I’ve always been a maker of things. Many times along the way, I’ve tried to pretend that I wasn’t. I went to Adelphi University to study kinesiology and worked with a physician at Dartmouth testing athletes. I’ve also had a cookie baking business and was a juried member in The League of New Hampshire Craftsman. Now I work on creating illustrations that bring story to another level and imbue the image with emotional content.
[JM] Do you have a preferred medium to work in?
If I was stranded on an island, I would wish for pencils and paper. If that wasn’t available I’d sculpt with sand and draw with sticks. In the luxury of the modern world, I’m happy with paper, pencil, and all forms of paint! When I grow up, I want to have a big studio where I can draw, paint, felt, sew dresses, print make, animate, carve and read!
[JM] What’s your favorite painting?
OK. The short answer is that I don’t have A favorite painting. If you made me pick one it might have to be Jeanne Kéfer Belgian, 1885 by Khnopff. I visit it every time I go to the Getty. I have many favorites and they are all over the world.
If I was in Pennsylvania, I would be inhaling one by either Andrew or Newell Convers Wyeth.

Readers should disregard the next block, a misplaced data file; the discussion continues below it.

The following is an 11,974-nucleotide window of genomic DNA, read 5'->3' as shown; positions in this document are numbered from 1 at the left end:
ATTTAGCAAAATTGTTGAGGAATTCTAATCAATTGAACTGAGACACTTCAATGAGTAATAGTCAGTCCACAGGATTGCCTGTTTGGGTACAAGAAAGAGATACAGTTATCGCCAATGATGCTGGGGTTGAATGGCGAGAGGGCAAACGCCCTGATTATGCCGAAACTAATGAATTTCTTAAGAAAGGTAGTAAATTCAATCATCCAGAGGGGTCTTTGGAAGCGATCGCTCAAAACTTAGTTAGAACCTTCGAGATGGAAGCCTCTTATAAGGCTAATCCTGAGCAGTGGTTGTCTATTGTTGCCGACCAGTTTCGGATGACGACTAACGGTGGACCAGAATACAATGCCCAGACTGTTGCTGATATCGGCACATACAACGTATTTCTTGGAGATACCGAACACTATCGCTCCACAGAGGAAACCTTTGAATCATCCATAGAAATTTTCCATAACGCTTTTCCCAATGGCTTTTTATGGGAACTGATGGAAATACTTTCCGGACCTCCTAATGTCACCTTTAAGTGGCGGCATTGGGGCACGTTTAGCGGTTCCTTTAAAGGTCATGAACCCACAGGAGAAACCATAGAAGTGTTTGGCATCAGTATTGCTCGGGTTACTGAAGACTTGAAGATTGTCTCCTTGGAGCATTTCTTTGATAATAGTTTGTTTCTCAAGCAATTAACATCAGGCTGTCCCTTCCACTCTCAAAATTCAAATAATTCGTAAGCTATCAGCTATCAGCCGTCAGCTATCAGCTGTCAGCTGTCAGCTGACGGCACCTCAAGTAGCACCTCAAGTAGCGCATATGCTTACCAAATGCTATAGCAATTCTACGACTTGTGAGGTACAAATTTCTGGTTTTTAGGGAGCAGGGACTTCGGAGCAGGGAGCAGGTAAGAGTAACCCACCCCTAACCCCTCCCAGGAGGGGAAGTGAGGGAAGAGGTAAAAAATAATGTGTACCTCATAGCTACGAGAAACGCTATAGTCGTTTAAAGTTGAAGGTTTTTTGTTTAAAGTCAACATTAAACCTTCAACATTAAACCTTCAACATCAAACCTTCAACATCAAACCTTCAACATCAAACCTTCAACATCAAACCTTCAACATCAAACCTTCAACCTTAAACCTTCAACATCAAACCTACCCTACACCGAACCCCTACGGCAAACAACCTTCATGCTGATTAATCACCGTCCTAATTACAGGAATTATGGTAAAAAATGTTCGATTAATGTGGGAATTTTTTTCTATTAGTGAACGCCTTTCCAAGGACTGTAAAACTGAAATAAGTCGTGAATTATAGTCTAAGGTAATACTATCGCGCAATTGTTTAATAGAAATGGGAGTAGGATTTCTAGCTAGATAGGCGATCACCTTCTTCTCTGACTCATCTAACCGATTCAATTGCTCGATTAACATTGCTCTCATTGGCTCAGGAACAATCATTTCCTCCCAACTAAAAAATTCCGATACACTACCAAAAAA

If I was in Boston, I’d wait until there was an open space on the couch in front of Sargent’s
The Daughters of Edward Darley Boit (1882) or drooling over an Anders Zorn.
[JM] Thanks for taking us on a little artist’s tour. Now, what does your workspace look like?
Small…one table in what used to be my son’s bedroom whose closet is filled to the ceiling with his cymbals and books.
[JM] Can you share a piece or two with us, maybe of a WIP, and the process of creating them?
I’m working with E.B. Lewis on watercolor right now. I draw a doodle every day which I find elevates my coffee experience every morning.
I do a doodle a day with a bunch of other folks on facebook. This month’s theme is underwater and the daily prompt is a letter from the alphabet.
[JM] What’s your motto?
Live life with gratitude and kindness.